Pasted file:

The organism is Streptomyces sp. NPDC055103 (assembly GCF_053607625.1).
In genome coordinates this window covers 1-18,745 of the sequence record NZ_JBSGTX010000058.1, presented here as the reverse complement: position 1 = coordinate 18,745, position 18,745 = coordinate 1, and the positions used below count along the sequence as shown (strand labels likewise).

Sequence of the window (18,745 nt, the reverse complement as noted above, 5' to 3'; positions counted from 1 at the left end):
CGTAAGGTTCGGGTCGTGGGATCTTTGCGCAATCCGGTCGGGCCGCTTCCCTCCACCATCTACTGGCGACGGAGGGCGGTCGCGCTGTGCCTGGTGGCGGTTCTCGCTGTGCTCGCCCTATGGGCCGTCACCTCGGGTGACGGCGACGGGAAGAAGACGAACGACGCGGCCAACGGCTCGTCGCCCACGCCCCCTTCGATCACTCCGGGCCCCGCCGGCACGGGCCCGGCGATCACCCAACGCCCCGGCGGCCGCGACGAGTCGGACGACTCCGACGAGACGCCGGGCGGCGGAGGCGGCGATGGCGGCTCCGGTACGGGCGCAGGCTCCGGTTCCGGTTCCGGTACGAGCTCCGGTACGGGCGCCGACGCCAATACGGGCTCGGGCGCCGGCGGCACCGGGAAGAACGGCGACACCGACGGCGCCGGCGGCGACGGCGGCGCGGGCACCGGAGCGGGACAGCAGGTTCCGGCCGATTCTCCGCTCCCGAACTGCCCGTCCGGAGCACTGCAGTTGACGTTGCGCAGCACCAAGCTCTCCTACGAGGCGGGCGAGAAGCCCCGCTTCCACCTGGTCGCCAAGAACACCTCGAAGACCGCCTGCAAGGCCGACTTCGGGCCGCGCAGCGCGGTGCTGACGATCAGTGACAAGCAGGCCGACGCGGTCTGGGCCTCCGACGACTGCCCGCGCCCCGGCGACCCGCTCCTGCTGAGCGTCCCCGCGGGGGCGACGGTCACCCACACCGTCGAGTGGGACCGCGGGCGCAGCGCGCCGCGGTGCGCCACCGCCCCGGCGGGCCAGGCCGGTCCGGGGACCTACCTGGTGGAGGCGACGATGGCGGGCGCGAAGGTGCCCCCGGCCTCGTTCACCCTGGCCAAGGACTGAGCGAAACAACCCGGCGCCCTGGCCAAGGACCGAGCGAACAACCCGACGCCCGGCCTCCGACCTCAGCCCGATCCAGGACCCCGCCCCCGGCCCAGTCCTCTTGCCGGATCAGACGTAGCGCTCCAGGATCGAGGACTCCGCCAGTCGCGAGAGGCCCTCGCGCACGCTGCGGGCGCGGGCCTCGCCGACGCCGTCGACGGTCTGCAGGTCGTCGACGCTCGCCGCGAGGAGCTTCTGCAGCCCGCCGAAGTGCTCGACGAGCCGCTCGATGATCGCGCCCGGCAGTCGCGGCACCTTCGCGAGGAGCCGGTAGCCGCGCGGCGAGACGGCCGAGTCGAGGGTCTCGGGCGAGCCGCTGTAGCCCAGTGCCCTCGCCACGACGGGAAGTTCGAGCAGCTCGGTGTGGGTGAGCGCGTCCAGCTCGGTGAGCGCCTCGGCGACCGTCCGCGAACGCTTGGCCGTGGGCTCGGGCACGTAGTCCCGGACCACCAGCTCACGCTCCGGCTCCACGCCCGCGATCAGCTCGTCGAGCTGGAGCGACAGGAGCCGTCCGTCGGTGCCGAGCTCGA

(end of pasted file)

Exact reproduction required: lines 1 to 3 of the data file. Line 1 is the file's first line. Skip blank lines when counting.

The organism is Streptomyces sp. NPDC055103 (assembly GCF_053607625.1).
In genome coordinates this window covers 1-18,745 of the sequence record NZ_JBSGTX010000058.1, presented here as the reverse complement: position 1 = coordinate 18,745, position 18,745 = coordinate 1, and the positions used below count along the sequence as shown (strand labels likewise).

Sequence of the window (18,745 nt, the reverse complement as noted above, 5' to 3'; positions counted from 1 at the left end):